- take your hands on the handlebars (less stable, but OK if you are fast enough for the gyrsocopic effects to stabilise the bicycle);

    - put your right hand lightly on the left handlebar (and over you go, as your trained reflexes immediately apply corrections of the wrong sign).

    It is subtler than overcorrection, since the issue is that we do not have the analogue of trained reflexes. It’s the same thing that rose up to bite 1960s Keyenesian policies; not simply that they were overcorrecting, but that anything arising from the policy process was bound to both too late and too large a correction (the time lag is also important). It’s an example of the philosophy of free will vs. predetermination in action.

    So, while it makes sense to stop active harm, it does not make sense to take any form of corrective action – particularly because our only hope rests in the idea of a return to a self-stable behaviour regime. If we have already broken the system we can’t get to safety anyway, so it does make more sense not to take positive steps.

    Anyhow, I do think that right or wrong, I have already refuted the idea that there is no ethical basis for refusal – someone could well sincerely belive this to be a greater and more dangerous risk, as I do.

  27. Brian Bahnisch
    June 26th, 2004 at 15:35 | #27

    PML I think this then comes back to how you assess the risk. If you think, as Hansen indicates, that with 1C extra warming as there was in the Eemian interglacial, there is any possibility that the oceans would rise by 5-6 meters, as, according to estimates, they did then, you’d be inclined to try to learn the new skills necessary to ‘fly the plane’.

    There are a lot of assumptions here, the first being that we don’t know for sure, apparently, how high the seas were in said Eemian interglacial, and if they were whether they will be so again.

    If you think that the world-wide coordinated action is likely or even certain to be unresponsive enough that it is bound to lead to a stuff-up you might think of a different approach. Rather than manipulate the base circumstances, you might try to improve your adaptability to whatever may occur. For example, you may promote population policies designed to lower the world’s population to safer limits. This can be argued in the terms of green philosophy, where you live in a way that is more responsive to the systems around you and within which you are afterall embedded, not being lords of the universe.

    But then you may think that exercise also beyond us in practical terms, and as a tradesman said to me the other day when we got onto this topic, whatever is left of the human race will probably evolve to suit the circumstances.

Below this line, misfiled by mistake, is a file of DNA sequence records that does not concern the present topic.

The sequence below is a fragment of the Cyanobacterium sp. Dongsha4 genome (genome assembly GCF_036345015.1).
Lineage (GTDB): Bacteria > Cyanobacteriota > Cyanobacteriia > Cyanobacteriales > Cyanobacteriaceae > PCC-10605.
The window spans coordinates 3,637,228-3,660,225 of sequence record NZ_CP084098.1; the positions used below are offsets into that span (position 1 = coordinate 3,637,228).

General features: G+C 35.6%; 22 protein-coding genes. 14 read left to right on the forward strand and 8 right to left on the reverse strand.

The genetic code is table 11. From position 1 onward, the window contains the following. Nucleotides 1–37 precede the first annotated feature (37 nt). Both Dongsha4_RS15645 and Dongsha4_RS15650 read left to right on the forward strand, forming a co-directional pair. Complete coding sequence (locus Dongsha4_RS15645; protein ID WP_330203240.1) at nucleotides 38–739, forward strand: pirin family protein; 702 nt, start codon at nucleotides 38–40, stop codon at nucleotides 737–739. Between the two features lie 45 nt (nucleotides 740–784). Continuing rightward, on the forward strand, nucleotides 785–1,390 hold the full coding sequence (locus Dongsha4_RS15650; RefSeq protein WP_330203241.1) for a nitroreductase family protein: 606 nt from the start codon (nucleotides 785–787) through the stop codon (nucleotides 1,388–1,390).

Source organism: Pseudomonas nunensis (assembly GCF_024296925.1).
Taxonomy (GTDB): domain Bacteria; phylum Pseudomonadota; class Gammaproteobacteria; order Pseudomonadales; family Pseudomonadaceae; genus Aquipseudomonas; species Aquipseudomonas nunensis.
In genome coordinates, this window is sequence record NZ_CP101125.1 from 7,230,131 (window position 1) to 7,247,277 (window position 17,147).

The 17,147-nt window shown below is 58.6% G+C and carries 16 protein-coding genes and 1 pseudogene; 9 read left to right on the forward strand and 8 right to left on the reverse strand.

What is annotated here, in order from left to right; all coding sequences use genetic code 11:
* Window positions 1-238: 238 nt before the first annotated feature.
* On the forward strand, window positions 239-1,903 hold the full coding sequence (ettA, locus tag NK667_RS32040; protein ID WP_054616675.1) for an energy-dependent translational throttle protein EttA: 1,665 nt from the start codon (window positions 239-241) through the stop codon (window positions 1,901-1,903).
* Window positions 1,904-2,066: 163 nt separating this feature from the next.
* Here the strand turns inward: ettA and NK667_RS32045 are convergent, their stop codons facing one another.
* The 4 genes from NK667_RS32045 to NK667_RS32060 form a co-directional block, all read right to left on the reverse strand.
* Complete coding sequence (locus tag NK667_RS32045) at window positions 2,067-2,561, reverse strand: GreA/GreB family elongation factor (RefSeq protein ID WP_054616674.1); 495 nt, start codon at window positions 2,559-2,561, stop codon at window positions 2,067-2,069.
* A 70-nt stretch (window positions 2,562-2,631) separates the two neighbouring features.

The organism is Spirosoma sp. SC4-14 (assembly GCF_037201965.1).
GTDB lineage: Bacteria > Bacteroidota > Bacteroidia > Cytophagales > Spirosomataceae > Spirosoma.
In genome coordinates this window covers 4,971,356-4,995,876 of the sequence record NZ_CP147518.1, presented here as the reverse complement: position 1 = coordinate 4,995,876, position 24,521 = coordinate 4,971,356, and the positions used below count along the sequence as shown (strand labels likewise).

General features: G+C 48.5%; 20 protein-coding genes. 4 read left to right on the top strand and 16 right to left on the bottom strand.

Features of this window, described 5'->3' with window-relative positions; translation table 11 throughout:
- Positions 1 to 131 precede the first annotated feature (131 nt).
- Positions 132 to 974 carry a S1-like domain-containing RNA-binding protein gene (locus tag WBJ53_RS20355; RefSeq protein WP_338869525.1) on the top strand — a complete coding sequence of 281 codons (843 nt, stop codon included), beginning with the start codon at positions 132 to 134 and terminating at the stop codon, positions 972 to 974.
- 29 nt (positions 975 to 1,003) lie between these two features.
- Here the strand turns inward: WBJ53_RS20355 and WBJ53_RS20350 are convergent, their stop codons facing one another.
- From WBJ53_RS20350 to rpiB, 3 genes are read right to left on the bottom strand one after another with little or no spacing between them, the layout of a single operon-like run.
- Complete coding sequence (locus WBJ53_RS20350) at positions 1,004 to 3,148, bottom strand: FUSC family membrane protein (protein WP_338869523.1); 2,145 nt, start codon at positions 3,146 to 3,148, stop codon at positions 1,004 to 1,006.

But in relation to planet earth and the biosphere, in the long run, adapt we must. It depends how much will we can muster and how much intelligence we can apply in the process. But also how sensitive we are to our surroundings, how we connect with other people and how we can build institutional organs of co-operation towards common ends BEFORE the threat is so blindingly obvious that we are driven to co-operation.

    But in the end also there is unlikely to be any long-term stability. The situation will be dynamic and fluid. I just wonder whether we can organise the parameters so that we can continue to have ‘human progress’ within them, or whether we are in for a rougher ride.

    The alternative is surely that we continue on our individualistic, hedonistic path and eat, drink and be merry.

  28. June 26th, 2004 at 16:19 | #28

    You misunderstand me.

    It isn’t a matter of learning the new skills and then it will work – at the start you just don’t have the skills, and learning them is fatal itself. You are part of the problem at that point. To learn the new skills by being thrown in at the deep end is to require a catch 22, making the undesired fatal mistake as part of the learning experience.

    Any deliberate positive steps are likely to be wrong. It is not a matter of “let’s try something else then”, it’s “when in a hole stop digging”. We don’t have the option of a mixed strategy of trying it your way first, then leaving well enough alone.

    The argument that we should try other things since there are correct options out there misses the point; there are no correct options attainable by us, since the path to the correct options goes through a fatal learning experience. It’s very like early socialists accurately pointing out that a command economy would work if they once had the right things to do – it missed the point of the rebuttal that it was not humanly possible to run a command economy to the desired performance level. That’s where the “socialism was never tried” argument is both right and wrong – it was never tried because all attempts to launch it, in this vale of tears, attain something else.